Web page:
Under its 2010 constitution, Kenya’s major reforms include a devolved government in which civil society organizations (CSOs) have an enhanced contribution to strengthening health and social systems. The reforms are timely, as other donor mandates, such as USAID Forward, also place greater emphasis on country-led, country-driven development assistance, with more direct investment in partner governments and local organizations, and stronger public-private partnerships. To achieve these mandates, local capacity must be developed so that these institutions can play their part.
At the invitation of the FANIKISHA project, nearly 200 people gathered in Nairobi June 10-12, 2013, for a three-day symposium on institutional strengthening for Kenya’s civil society organizations. This was the first major forum where donors, civil society, and other health stakeholders in Kenya came together to focus on this topic. Presentations made the case for the importance of strong, local CSOs that can compete with and complement their international counterparts and have sustainable impact on the health and well-being of Kenyans. Bringing together major donor agencies fostered the understanding of complementary activities the international community is supporting and presented new opportunities for networking and partnerships. CSO participants left the meeting with concrete plans to strengthen their institution’s capacity across critical domains, from governance and leadership to resource mobilization and advocacy. They signed on to the “Nairobi Declaration on Institutional Strengthening,” to illustrate the commitment of civil society to fulfill its role in achieving national health priorities.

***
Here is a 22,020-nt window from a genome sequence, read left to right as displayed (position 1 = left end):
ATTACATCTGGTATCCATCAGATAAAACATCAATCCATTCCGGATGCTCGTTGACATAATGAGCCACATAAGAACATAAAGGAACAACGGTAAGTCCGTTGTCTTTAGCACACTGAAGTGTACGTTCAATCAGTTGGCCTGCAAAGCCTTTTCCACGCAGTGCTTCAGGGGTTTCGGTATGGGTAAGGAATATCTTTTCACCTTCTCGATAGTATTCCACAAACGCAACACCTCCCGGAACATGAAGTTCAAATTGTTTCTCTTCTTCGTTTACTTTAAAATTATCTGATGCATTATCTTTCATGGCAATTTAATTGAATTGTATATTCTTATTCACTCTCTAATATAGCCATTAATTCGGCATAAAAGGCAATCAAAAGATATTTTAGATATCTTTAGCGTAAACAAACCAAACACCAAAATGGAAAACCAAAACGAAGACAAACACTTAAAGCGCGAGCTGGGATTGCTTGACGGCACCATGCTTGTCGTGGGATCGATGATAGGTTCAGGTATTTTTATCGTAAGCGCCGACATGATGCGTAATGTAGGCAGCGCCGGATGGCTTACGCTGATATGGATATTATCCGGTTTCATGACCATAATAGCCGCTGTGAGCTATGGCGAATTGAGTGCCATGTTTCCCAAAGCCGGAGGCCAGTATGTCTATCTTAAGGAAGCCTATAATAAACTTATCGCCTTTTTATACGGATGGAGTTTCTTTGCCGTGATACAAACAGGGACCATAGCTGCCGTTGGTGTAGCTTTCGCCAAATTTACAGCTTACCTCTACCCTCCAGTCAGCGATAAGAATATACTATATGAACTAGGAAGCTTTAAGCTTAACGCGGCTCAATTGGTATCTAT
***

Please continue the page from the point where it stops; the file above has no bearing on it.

USAID’s rich history of developing local capacity in Kenya has resulted in a number of successes in strengthening local institutions. One such example comes from the FANIKISHA Institutional Strengthening Project, which works with ten national health CSOs. FANIKISHA has been providing assistance to one of these CSOs—Omega Foundation–to enhance its skills in governance, financial management, human resources, monitoring and evaluation, and communications. In 2011, Omega Foundation was facing all-too-common organizational challenges, including systems and structures that had not kept pace with growth and staffing that did not reflect organizational needs. Having already committed to overcoming these challenges, Omega applied for and received a grant from FANIKISHA to partner in an institutional strengthening program that has helped to transform the organization. Today, Omega Foundation has a revitalized governance system with an active board. Omega has reached out to new donors with renewed confidence, receiving modest funding in new grants from three local banks and another donor to help support existing community programs that include the integration of family planning and HIV services. Improved data collection tools that support evidence-based decision making, as well as a new communications strategy that is reaching more than 600 stakeholders, reinforce this new trust and confidence that donors have in Omega Foundation.
The Omega Foundation story is a good example of the potential that institutional strengthening has for advancing health and development. By supporting the strengthening of local institutions, USAID is helping to realize the vision of sustainable, country-led, and country-driven development in Kenya.
Dr. Daraus Bukenya of Management Sciences for Health is the Chief of Party for the USAID FANIKISHA Institutional Strengthening Project, launched in 2011 to strengthen the capacity of national-level CSOs in Kenya.